by Nancy Schneider (August, 2011)
What city isn't beautiful on a 80 degree, sunny day? But Philadelphia was particularly beautiful on this year's Bastille Day with the opening of the newly renovated and restored Rodin Museum's grounds and gardens.
Located on the city's majestic Benjamin Franklin Parkway, and a short walk between the Philadelphia Museum of Art and City Hall, the Rodin Museum features one of the world's largest collections of works by sculptor Auguste Rodin.
This unparalleled collection of masterworks by Rodin was amassed by James Mastbaum (1872-1926), a movie theater magnate and philanthropist. The collection set in motion the creation of the museum. Park designer Jacques Greber (1882-1962) and architect Paul Cret (1876-1945), both French-born and trained in the neoclassical Beaux Arts style, skillfully realized Mastbaum's vision of a site for the display of sculpture that integrated interior and exterior, architecture and landscape at the opening in 1929. The gardens surrounding the museum are a key part of the overall experience.
Working with the Philadelphia Horticulture Society (PHS), the $4 million renovation of the gardens was conceived and overseen by OLIN, one of the country's preeminent landscape architect firms. According to Susan Weiler, an OLIN landscape architect, many elements were considered as part of the renovation, including the return to the simpler 1929 formal French plan envisioned by Jacques Greber.
The Museum Gardens take up only part of the block; however the entire block was included in the renovation and included in the concept. The north and south sides of the Parkway streetscape between 21st Street and Eakins Oval are enhanced through pedestrian, bicycle, and vehicular circulation improvements. Curb extensions, or "bump outs," minimize pedestrian crossing distances, and a widened central median is created through strategic parking and traffic lane configurations. A clearly marked bicycle lane is provided, and walkways outside the garden fencing provide a meandering path under the trees along with views of the gardens through the open fencing. (Previously, shrubs blocked the views from outside and have been replaced with plantings that include native species used in the original design such as fragrant viburnum, honeysuckle, sweetshrub, summersweet, American beautyberry, sparkleberry holly, fothergilla, oak leaf hydrangea, and winter-blooming witch hazel.)
"PHS is thrilled to be part of the transformation of this most important landscape of culture and horticulture", said PHS Public Relations Manager, Allen Jaffe.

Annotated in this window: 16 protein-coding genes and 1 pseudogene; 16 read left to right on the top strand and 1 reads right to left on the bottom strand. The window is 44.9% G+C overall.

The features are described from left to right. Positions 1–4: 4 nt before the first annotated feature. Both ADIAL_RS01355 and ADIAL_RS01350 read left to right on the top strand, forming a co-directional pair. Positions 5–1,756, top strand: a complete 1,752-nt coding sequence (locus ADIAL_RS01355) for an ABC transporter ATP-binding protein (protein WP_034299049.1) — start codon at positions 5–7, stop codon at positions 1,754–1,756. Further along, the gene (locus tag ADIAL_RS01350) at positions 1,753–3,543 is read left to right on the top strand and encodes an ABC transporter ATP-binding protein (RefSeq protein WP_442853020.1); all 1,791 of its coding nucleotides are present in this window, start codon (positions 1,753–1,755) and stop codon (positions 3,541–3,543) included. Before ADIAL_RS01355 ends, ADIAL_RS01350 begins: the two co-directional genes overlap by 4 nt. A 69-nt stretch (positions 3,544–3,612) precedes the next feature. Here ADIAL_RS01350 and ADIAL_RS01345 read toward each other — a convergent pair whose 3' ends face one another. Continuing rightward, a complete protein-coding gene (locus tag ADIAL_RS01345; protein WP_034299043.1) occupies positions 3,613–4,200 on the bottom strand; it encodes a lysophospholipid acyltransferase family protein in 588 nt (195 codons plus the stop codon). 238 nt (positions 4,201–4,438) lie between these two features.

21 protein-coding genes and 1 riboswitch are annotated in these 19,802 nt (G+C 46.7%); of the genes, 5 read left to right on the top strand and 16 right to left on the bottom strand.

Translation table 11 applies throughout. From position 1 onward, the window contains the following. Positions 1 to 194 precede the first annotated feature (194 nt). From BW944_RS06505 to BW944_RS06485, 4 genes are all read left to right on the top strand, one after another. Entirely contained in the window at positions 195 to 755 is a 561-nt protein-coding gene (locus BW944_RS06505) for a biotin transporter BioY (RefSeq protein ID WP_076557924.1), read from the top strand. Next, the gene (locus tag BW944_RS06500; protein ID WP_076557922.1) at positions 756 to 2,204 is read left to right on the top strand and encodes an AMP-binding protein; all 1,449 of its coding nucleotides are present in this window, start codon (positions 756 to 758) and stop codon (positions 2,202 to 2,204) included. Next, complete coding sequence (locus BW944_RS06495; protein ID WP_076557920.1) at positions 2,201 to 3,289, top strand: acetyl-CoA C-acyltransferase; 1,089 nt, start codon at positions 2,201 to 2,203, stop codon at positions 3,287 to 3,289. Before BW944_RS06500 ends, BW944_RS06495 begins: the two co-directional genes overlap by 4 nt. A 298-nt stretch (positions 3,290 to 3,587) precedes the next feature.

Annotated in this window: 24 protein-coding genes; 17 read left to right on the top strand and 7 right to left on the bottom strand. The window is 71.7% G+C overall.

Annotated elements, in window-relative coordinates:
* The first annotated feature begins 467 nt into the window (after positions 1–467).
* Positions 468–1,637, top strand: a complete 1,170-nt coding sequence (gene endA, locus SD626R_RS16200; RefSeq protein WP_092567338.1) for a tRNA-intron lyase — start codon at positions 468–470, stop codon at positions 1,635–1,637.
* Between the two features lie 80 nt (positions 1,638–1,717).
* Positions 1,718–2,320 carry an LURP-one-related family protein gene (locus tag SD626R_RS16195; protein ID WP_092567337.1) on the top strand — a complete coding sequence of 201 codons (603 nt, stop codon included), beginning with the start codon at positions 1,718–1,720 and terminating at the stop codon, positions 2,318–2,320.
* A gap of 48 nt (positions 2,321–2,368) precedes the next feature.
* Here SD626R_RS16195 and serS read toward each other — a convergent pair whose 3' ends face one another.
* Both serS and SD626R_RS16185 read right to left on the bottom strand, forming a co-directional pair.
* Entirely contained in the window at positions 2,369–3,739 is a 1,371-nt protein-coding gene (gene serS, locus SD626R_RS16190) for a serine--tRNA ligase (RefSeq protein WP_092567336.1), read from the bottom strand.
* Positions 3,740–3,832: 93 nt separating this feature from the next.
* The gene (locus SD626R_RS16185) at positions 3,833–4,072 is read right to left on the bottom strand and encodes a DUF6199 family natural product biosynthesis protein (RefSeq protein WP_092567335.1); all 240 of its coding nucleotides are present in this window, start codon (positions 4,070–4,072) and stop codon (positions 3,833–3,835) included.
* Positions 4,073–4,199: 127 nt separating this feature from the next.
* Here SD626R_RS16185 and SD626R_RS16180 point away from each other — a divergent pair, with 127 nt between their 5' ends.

The Thinker, Rodin's most famous sculpture, sits prominently out in front at the entrance to the Gardens. Entry to the Gardens is through the stone structure known as the Meudon Gate. The gate, modeled after the 18th-century façade at Château d'Issy, which Rodin had installed at his property at Meudon, France, is a significant feature both on the grounds and as viewed from the Parkway. Re-pointing, stone repair, and cleaning with a new coating of its large French wrought-iron gates, fashioned in Paris in 1926-7 after a circa 1700 model, were completed.
Once through the Meudon Gate, one notices the three levels of the garden. The entrance level--the lower gardens--promotes the fountain as the central feature, with wide walkways for a peaceful and reflective mood.
Within the courtyard, a formal perennial garden will offer rose, day lily, iris, liatris, red-hot poker, and winter-blooming hellebore with a wide variety of fragrance and seasonal display. Color, texture and variety of plants, changing throughout the seasons, will contribute to draw visitors into the gardens year-round.
On the newly restored steps of the Museum, where the gardens are laid out before you, the reinvigorated planting schemes will be most exciting as they mature over the next few springs. Fragrant viburnum and honeysuckle will fill the air, and flowering trees like magnolias and cherries surround the site.
The interior courtyard enjoys new perennial beds that will change with the seasons. "We couldn't find any documentation of what was intended for these beds," says Allan Spulecki of OLIN, "but in looking through archives at the Athenaeum and at Penn, we found some of the original plans and correspondence associated with the project." For example, he says, Cret was quite specific about the incorporation of boxwood hedges.
"We're not trying to replicate history, but to create a design that is in keeping with a Beaux Arts garden," Spulecki continues. "It's a perennial display that's honorific and conservative to the scale of the rest of the site." At just four acres, the entire garden "doesn't require a lot, nor should it shout out," concludes Spulecki. "It should blend with the building and work with it as an ensemble."
Improvements not immediately seen are the use of all permeable materials for walkways, repair and restoration of garden walls and stairs, replacement and restoration of all bluestone and stone fine paving, and a new water-efficient irrigation system for all new planting.
The Rodin Museum Project is part of the $20 million Benjamin Franklin Parkway renovation. The PHS has a long history as the "Green Guardian" of the Parkway. In a partnership with the PHS and Fairmount Park, the Museum secured support through grants from the City of Philadelphia, the Commonwealth of Pennsylvania, The Pew Charitable Trusts, the John S. and James L. Knight Foundation, and The William Penn Foundation.
"This completes our goal of restoring the Rodin Museum inside and out," said Gail Harrity, president of the Philadelphia Museum of Art, which administers the Rodin.